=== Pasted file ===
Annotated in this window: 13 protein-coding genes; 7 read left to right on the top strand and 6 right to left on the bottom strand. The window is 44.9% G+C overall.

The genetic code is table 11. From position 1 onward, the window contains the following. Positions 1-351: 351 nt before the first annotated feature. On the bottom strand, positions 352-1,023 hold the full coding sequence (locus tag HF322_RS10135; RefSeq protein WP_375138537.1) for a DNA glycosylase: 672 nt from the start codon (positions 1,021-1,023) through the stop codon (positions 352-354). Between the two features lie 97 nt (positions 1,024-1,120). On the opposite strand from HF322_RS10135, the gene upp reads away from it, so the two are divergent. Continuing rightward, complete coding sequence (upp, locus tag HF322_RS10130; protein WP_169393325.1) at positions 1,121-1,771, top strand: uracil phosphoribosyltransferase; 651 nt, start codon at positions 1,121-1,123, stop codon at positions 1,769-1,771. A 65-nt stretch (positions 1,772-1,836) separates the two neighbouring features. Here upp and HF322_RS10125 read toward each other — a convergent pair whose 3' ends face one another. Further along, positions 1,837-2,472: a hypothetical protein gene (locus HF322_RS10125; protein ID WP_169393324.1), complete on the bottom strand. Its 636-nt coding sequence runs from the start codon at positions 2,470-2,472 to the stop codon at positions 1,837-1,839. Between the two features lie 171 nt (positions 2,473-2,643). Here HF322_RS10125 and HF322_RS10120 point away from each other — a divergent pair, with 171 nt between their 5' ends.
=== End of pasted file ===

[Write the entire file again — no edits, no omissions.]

Annotated in this window: 13 protein-coding genes; 7 read left to right on the top strand and 6 right to left on the bottom strand. The window is 44.9% G+C overall.

The genetic code is table 11. From position 1 onward, the window contains the following. Positions 1-351: 351 nt before the first annotated feature. On the bottom strand, positions 352-1,023 hold the full coding sequence (locus tag HF322_RS10135; RefSeq protein WP_375138537.1) for a DNA glycosylase: 672 nt from the start codon (positions 1,021-1,023) through the stop codon (positions 352-354). Between the two features lie 97 nt (positions 1,024-1,120). On the opposite strand from HF322_RS10135, the gene upp reads away from it, so the two are divergent. Continuing rightward, complete coding sequence (upp, locus tag HF322_RS10130; protein WP_169393325.1) at positions 1,121-1,771, top strand: uracil phosphoribosyltransferase; 651 nt, start codon at positions 1,121-1,123, stop codon at positions 1,769-1,771. A 65-nt stretch (positions 1,772-1,836) separates the two neighbouring features. Here upp and HF322_RS10125 read toward each other — a convergent pair whose 3' ends face one another. Further along, positions 1,837-2,472: a hypothetical protein gene (locus HF322_RS10125; protein ID WP_169393324.1), complete on the bottom strand. Its 636-nt coding sequence runs from the start codon at positions 2,470-2,472 to the stop codon at positions 1,837-1,839. Between the two features lie 171 nt (positions 2,473-2,643). Here HF322_RS10125 and HF322_RS10120 point away from each other — a divergent pair, with 171 nt between their 5' ends.